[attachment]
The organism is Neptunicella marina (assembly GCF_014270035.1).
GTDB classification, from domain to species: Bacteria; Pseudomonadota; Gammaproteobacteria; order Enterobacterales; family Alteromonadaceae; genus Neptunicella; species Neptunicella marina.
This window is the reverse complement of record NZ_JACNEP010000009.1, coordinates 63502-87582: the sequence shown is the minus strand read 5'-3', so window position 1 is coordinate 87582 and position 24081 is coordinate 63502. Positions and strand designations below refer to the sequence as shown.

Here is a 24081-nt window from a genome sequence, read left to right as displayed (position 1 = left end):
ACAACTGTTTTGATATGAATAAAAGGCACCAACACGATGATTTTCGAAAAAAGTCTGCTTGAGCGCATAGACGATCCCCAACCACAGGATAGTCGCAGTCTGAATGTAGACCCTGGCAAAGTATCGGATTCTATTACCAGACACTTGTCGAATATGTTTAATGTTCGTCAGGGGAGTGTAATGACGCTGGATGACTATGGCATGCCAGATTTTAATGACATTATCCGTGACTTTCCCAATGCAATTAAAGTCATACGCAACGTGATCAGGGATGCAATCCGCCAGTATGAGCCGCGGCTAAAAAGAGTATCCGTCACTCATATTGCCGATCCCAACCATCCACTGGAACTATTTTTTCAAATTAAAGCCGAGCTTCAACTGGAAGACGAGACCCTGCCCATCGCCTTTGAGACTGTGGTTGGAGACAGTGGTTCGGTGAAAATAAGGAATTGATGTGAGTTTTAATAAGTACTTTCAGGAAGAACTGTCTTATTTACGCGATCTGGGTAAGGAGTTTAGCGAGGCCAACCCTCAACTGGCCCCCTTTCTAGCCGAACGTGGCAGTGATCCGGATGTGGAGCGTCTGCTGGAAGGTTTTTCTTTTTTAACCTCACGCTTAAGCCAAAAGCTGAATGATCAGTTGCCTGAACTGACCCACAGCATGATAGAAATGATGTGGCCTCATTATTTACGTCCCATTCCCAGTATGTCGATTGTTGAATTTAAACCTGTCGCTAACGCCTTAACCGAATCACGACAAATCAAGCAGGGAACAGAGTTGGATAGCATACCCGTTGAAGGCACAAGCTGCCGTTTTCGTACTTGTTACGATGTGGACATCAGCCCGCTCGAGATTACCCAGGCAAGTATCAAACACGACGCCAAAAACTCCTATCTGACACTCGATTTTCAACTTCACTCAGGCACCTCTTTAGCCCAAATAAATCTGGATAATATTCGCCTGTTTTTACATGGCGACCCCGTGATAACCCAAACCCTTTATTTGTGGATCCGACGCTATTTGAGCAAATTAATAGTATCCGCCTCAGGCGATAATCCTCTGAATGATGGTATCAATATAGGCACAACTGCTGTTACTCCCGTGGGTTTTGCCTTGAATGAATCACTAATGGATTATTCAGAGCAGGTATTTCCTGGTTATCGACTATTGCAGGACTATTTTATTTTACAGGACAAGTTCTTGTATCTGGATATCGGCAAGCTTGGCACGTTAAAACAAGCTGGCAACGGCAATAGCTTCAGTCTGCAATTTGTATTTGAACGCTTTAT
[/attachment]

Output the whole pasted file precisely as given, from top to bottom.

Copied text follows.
The organism is Neptunicella marina (assembly GCF_014270035.1).
GTDB classification, from domain to species: Bacteria; Pseudomonadota; Gammaproteobacteria; order Enterobacterales; family Alteromonadaceae; genus Neptunicella; species Neptunicella marina.
This window is the reverse complement of record NZ_JACNEP010000009.1, coordinates 63502-87582: the sequence shown is the minus strand read 5'-3', so window position 1 is coordinate 87582 and position 24081 is coordinate 63502. Positions and strand designations below refer to the sequence as shown.

Here is a 24081-nt window from a genome sequence, read left to right as displayed (position 1 = left end):
ACAACTGTTTTGATATGAATAAAAGGCACCAACACGATGATTTTCGAAAAAAGTCTGCTTGAGCGCATAGACGATCCCCAACCACAGGATAGTCGCAGTCTGAATGTAGACCCTGGCAAAGTATCGGATTCTATTACCAGACACTTGTCGAATATGTTTAATGTTCGTCAGGGGAGTGTAATGACGCTGGATGACTATGGCATGCCAGATTTTAATGACATTATCCGTGACTTTCCCAATGCAATTAAAGTCATACGCAACGTGATCAGGGATGCAATCCGCCAGTATGAGCCGCGGCTAAAAAGAGTATCCGTCACTCATATTGCCGATCCCAACCATCCACTGGAACTATTTTTTCAAATTAAAGCCGAGCTTCAACTGGAAGACGAGACCCTGCCCATCGCCTTTGAGACTGTGGTTGGAGACAGTGGTTCGGTGAAAATAAGGAATTGATGTGAGTTTTAATAAGTACTTTCAGGAAGAACTGTCTTATTTACGCGATCTGGGTAAGGAGTTTAGCGAGGCCAACCCTCAACTGGCCCCCTTTCTAGCCGAACGTGGCAGTGATCCGGATGTGGAGCGTCTGCTGGAAGGTTTTTCTTTTTTAACCTCACGCTTAAGCCAAAAGCTGAATGATCAGTTGCCTGAACTGACCCACAGCATGATAGAAATGATGTGGCCTCATTATTTACGTCCCATTCCCAGTATGTCGATTGTTGAATTTAAACCTGTCGCTAACGCCTTAACCGAATCACGACAAATCAAGCAGGGAACAGAGTTGGATAGCATACCCGTTGAAGGCACAAGCTGCCGTTTTCGTACTTGTTACGATGTGGACATCAGCCCGCTCGAGATTACCCAGGCAAGTATCAAACACGACGCCAAAAACTCCTATCTGACACTCGATTTTCAACTTCACTCAGGCACCTCTTTAGCCCAAATAAATCTGGATAATATTCGCCTGTTTTTACATGGCGACCCCGTGATAACCCAAACCCTTTATTTGTGGATCCGACGCTATTTGAGCAAATTAATAGTATCCGCCTCAGGCGATAATCCTCTGAATGATGGTATCAATATAGGCACAACTGCTGTTACTCCCGTGGGTTTTGCCTTGAATGAATCACTAATGGATTATTCAGAGCAGGTATTTCCTGGTTATCGACTATTGCAGGACTATTTTATTTTACAGGACAAGTTCTTGTATCTGGATATCGGCAAGCTTGGCACGTTAAAACAAGCTGGCAACGGCAATAGCTTCAGTCTGCAATTTGTATTTGAACGCTTTAT